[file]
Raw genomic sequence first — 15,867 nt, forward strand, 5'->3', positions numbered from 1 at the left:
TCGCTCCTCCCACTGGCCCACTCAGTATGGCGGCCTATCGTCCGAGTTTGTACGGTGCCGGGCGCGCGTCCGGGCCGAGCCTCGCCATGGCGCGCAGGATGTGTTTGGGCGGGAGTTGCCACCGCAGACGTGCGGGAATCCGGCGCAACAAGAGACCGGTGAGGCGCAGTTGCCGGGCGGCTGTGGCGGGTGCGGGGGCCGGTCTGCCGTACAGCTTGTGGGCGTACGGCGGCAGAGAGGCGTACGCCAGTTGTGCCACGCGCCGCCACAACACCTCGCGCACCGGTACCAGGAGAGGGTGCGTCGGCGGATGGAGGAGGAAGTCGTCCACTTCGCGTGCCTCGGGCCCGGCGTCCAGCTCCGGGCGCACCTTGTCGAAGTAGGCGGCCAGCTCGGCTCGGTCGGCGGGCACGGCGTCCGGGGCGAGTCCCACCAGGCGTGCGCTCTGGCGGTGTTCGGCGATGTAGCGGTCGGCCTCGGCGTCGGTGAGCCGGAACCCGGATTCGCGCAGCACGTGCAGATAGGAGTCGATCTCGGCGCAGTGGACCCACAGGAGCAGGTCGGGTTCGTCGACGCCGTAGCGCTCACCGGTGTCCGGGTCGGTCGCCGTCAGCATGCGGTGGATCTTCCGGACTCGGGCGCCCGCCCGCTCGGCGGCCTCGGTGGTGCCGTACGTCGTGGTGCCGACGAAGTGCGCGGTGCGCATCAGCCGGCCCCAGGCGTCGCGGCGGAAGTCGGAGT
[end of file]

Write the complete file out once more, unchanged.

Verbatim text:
Raw genomic sequence first — 15,867 nt, forward strand, 5'->3', positions numbered from 1 at the left:
TCGCTCCTCCCACTGGCCCACTCAGTATGGCGGCCTATCGTCCGAGTTTGTACGGTGCCGGGCGCGCGTCCGGGCCGAGCCTCGCCATGGCGCGCAGGATGTGTTTGGGCGGGAGTTGCCACCGCAGACGTGCGGGAATCCGGCGCAACAAGAGACCGGTGAGGCGCAGTTGCCGGGCGGCTGTGGCGGGTGCGGGGGCCGGTCTGCCGTACAGCTTGTGGGCGTACGGCGGCAGAGAGGCGTACGCCAGTTGTGCCACGCGCCGCCACAACACCTCGCGCACCGGTACCAGGAGAGGGTGCGTCGGCGGATGGAGGAGGAAGTCGTCCACTTCGCGTGCCTCGGGCCCGGCGTCCAGCTCCGGGCGCACCTTGTCGAAGTAGGCGGCCAGCTCGGCTCGGTCGGCGGGCACGGCGTCCGGGGCGAGTCCCACCAGGCGTGCGCTCTGGCGGTGTTCGGCGATGTAGCGGTCGGCCTCGGCGTCGGTGAGCCGGAACCCGGATTCGCGCAGCACGTGCAGATAGGAGTCGATCTCGGCGCAGTGGACCCACAGGAGCAGGTCGGGTTCGTCGACGCCGTAGCGCTCACCGGTGTCCGGGTCGGTCGCCGTCAGCATGCGGTGGATCTTCCGGACTCGGGCGCCCGCCCGCTCGGCGGCCTCGGTGGTGCCGTACGTCGTGGTGCCGACGAAGTGCGCGGTGCGCATCAGCCGGCCCCAGGCGTCGCGGCGGAAGTCGGAGT